You know that part in Garden State where Zach Braff’s character is talking about how he doesn’t really feel like he has a home anymore? I am starting to understand where he is coming from. Although I don’t identify completely with his revelation about not having a childhood home, lately I have had a hard time figuring out how to answer a really simple question: “Where are you from?” That is actually a tricky answer for me, for a few reasons. When I moved to Denver earlier this year for graduate school, it was an easy question to answer. I would immediately say, “Kansas City!” I lived there during my formative teenage years, I went to college in a Kansas City suburb, and my mom still lives in Missouri. Plus I love to use any excuse to bust out Tech N9ne lyrics about KCMO, fellas and the ladies know.
But technically speaking, I was born in Colorado and lived there until I was ten. (Hence the name of the blog!) Now, in a lot of ways, Colorado is my home. My life in Kansas City is kind of a distant memory these days. Yes, a lot of my best friends still live in Kansas City and I love visiting there, but every time I am in Kansas City, I realize that my life just isn’t there anymore. When I fly into DIA after a long weekend in Kansas City, I feel like I am coming home. In a lot of ways, living in Denver just feels right for me. I have a great group of people out there, and I love how active my life is in Colorado. Colorado and I are just kind of a good fit.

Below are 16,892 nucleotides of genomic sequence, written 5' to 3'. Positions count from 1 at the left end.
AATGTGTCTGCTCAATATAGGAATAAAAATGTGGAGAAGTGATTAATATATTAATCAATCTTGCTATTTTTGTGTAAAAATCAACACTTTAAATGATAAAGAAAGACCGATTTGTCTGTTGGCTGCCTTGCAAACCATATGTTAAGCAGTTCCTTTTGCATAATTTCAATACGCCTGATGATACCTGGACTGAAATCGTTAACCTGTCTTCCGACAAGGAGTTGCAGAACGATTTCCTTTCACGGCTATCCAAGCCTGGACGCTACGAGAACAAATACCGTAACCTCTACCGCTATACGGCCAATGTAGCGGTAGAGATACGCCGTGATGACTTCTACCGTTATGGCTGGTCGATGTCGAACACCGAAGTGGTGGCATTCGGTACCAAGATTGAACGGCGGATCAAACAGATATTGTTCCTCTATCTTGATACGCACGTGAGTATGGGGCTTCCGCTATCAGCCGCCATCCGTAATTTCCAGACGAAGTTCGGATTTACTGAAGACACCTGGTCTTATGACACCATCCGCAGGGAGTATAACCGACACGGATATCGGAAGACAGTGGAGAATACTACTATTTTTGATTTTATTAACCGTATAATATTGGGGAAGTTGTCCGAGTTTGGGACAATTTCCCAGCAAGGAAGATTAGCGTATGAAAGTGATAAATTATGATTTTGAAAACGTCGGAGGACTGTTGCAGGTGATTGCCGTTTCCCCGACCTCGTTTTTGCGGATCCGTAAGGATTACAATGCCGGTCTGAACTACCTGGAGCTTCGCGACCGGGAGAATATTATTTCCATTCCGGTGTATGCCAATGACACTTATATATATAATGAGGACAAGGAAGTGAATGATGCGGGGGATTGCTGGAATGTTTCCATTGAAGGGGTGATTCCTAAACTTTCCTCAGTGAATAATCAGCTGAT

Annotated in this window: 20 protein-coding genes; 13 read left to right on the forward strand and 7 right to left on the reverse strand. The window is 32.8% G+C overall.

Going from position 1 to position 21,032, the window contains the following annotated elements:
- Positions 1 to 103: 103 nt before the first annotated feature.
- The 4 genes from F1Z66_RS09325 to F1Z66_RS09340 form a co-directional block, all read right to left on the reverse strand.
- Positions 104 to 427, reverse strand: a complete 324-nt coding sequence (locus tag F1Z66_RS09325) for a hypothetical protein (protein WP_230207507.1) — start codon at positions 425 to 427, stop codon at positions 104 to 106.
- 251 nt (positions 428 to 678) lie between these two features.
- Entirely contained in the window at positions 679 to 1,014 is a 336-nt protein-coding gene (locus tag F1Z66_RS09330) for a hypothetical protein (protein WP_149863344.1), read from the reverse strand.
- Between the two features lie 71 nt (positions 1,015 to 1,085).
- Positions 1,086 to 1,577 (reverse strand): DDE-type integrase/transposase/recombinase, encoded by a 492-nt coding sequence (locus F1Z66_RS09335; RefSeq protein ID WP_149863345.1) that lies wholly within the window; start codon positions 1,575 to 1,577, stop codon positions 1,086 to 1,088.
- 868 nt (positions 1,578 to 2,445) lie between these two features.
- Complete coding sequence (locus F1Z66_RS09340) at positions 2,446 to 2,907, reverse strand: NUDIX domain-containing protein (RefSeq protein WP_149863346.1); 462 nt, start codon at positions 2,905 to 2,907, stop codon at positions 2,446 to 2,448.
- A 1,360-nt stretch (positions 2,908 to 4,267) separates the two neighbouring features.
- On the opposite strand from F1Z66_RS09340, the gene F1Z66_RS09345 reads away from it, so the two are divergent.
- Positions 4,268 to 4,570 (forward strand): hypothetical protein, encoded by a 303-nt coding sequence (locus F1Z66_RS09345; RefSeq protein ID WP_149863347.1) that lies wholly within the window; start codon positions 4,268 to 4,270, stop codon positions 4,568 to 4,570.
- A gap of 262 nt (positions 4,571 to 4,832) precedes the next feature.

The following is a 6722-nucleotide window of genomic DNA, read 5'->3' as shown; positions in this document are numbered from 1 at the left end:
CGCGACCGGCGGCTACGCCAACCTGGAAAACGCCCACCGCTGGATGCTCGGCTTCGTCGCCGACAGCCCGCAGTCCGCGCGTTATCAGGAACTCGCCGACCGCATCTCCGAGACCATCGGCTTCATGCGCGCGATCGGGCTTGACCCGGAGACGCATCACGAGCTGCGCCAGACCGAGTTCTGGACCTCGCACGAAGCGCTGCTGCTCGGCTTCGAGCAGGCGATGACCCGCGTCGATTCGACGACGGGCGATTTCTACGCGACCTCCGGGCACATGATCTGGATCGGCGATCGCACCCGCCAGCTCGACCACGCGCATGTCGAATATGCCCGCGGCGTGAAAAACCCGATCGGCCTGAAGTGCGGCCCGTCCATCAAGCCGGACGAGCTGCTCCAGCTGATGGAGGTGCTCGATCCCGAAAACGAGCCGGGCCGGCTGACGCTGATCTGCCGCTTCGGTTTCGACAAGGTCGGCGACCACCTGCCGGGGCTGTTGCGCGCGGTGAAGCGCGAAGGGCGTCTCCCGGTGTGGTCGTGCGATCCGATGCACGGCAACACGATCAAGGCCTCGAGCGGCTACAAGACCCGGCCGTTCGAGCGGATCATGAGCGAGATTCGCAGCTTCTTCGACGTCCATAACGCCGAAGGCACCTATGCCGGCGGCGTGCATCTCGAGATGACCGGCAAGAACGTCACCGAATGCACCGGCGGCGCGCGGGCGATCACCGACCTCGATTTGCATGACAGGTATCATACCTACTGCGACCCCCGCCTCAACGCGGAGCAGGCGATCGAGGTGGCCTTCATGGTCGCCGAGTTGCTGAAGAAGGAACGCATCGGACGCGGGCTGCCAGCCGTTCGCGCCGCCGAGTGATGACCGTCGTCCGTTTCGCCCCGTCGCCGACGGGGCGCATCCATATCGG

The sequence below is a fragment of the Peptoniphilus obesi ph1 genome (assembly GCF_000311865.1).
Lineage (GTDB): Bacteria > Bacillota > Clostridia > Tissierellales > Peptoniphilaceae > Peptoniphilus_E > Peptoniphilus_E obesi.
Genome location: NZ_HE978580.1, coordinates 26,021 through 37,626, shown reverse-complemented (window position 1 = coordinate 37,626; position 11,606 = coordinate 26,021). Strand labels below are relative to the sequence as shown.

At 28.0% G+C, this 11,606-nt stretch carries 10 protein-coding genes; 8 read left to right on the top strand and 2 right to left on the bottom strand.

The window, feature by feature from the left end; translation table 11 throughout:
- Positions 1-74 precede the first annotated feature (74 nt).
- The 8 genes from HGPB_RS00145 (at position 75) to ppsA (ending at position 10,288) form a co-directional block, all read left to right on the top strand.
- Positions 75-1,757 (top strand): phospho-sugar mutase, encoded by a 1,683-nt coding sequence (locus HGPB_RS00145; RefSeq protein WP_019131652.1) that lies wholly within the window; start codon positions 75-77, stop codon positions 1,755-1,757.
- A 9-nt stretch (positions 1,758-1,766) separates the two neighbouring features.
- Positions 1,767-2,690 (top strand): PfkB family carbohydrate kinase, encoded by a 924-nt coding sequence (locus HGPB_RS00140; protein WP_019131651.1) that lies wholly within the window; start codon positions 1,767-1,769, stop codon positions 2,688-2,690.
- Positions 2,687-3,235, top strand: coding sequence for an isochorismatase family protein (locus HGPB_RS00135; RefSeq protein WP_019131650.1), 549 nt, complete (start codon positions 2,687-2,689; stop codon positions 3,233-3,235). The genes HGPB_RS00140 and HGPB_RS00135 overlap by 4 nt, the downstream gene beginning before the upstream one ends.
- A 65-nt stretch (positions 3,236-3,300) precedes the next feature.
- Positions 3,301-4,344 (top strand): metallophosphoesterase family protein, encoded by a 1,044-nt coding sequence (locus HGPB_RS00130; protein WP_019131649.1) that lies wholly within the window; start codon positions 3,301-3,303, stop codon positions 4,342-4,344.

And so when people in Atlanta ask me where I am from, I kind of waver. Sometimes I say Kansas City. Sometimes I say Denver. Sometimes I say that I equally claim Kansas City and Denver. In the end, I think where you feel at home is highly subjective and personal. No one can tell you where your home is located. You can equally feel at home around a certain group of people or in a physical location. It’s probably fair to say that I feel at home on different levels around my family and my best friends from college. But as far as the current physical location that I have strong ties to, it is absolutely Colorado.
My genius mathematician older brother actually faced a similar situation after he went to graduate school in Madison. He was born in Madison, lived with my family in Colorado for most of his life, attended college in California, and then ended up back in Madison for graduate school. It would be fair to say that he returned to his respective motherland. Anyway, whenever someone asks where he is from, he always says Madison. For him, Madison became his home, just like Denver is becoming mine. Plus, after my three months in Atlanta is done, I know for sure that I will be living in Colorado until at least spring 2012.
Since what I consider home is ultimately my own decision, at this point in my life, I have decided that I am going to say that Colorado is home. I happily and proudly claim the state that brings the world this:
Missouri does come in second place though. I especially love Eastern Missouri in the fall. And Missouri wine country.